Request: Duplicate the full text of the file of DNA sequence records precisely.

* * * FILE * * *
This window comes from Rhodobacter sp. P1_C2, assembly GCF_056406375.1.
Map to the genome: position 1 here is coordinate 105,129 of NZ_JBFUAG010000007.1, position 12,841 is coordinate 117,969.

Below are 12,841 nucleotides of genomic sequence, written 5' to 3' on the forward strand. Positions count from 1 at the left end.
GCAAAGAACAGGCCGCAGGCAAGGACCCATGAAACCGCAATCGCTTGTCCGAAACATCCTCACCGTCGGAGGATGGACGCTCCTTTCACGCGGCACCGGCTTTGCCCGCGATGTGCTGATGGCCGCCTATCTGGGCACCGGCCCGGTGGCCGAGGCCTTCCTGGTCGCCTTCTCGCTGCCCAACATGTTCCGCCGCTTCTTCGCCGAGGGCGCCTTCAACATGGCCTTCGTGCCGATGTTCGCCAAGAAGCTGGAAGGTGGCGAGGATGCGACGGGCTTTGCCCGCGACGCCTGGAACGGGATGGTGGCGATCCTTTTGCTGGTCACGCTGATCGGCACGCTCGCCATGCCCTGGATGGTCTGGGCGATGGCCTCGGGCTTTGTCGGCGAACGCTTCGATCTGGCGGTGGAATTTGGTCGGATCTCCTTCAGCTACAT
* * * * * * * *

This window comes from Rhodobacter sp. P1_C2, assembly GCF_056406375.1.
Map to the genome: position 1 here is coordinate 105,129 of NZ_JBFUAG010000007.1, position 12,841 is coordinate 117,969.

Below are 12,841 nucleotides of genomic sequence, written 5' to 3' on the forward strand. Positions count from 1 at the left end.
GCAAAGAACAGGCCGCAGGCAAGGACCCATGAAACCGCAATCGCTTGTCCGAAACATCCTCACCGTCGGAGGATGGACGCTCCTTTCACGCGGCACCGGCTTTGCCCGCGATGTGCTGATGGCCGCCTATCTGGGCACCGGCCCGGTGGCCGAGGCCTTCCTGGTCGCCTTCTCGCTGCCCAACATGTTCCGCCGCTTCTTCGCCGAGGGCGCCTTCAACATGGCCTTCGTGCCGATGTTCGCCAAGAAGCTGGAAGGTGGCGAGGATGCGACGGGCTTTGCCCGCGACGCCTGGAACGGGATGGTGGCGATCCTTTTGCTGGTCACGCTGATCGGCACGCTCGCCATGCCCTGGATGGTCTGGGCGATGGCCTCGGGCTTTGTCGGCGAACGCTTCGATCTGGCGGTGGAATTTGGTCGGATCTCCTTCAGCTACAT